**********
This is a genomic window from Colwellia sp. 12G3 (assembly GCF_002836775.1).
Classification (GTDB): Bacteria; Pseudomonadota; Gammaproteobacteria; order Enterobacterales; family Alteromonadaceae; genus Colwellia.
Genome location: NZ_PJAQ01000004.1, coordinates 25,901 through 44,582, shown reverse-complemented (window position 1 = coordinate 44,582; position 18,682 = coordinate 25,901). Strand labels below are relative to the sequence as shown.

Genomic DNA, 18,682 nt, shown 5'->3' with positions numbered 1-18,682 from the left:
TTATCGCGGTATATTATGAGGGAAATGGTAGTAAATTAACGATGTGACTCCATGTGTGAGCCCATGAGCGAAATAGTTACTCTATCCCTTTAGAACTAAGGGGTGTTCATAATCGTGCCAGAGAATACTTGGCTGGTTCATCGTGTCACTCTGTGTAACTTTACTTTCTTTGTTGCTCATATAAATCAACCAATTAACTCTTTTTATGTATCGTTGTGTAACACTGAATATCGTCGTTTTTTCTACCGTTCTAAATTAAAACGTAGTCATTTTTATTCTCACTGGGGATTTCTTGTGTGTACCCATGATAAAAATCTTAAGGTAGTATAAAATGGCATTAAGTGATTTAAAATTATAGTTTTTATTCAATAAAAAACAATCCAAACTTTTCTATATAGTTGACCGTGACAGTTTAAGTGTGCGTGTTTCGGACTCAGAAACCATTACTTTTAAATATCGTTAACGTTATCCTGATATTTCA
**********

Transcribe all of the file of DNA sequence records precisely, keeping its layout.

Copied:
This is a genomic window from Colwellia sp. 12G3 (assembly GCF_002836775.1).
Classification (GTDB): Bacteria; Pseudomonadota; Gammaproteobacteria; order Enterobacterales; family Alteromonadaceae; genus Colwellia.
Genome location: NZ_PJAQ01000004.1, coordinates 25,901 through 44,582, shown reverse-complemented (window position 1 = coordinate 44,582; position 18,682 = coordinate 25,901). Strand labels below are relative to the sequence as shown.

Genomic DNA, 18,682 nt, shown 5'->3' with positions numbered 1-18,682 from the left:
TTATCGCGGTATATTATGAGGGAAATGGTAGTAAATTAACGATGTGACTCCATGTGTGAGCCCATGAGCGAAATAGTTACTCTATCCCTTTAGAACTAAGGGGTGTTCATAATCGTGCCAGAGAATACTTGGCTGGTTCATCGTGTCACTCTGTGTAACTTTACTTTCTTTGTTGCTCATATAAATCAACCAATTAACTCTTTTTATGTATCGTTGTGTAACACTGAATATCGTCGTTTTTTCTACCGTTCTAAATTAAAACGTAGTCATTTTTATTCTCACTGGGGATTTCTTGTGTGTACCCATGATAAAAATCTTAAGGTAGTATAAAATGGCATTAAGTGATTTAAAATTATAGTTTTTATTCAATAAAAAACAATCCAAACTTTTCTATATAGTTGACCGTGACAGTTTAAGTGTGCGTGTTTCGGACTCAGAAACCATTACTTTTAAATATCGTTAACGTTATCCTGATATTTCA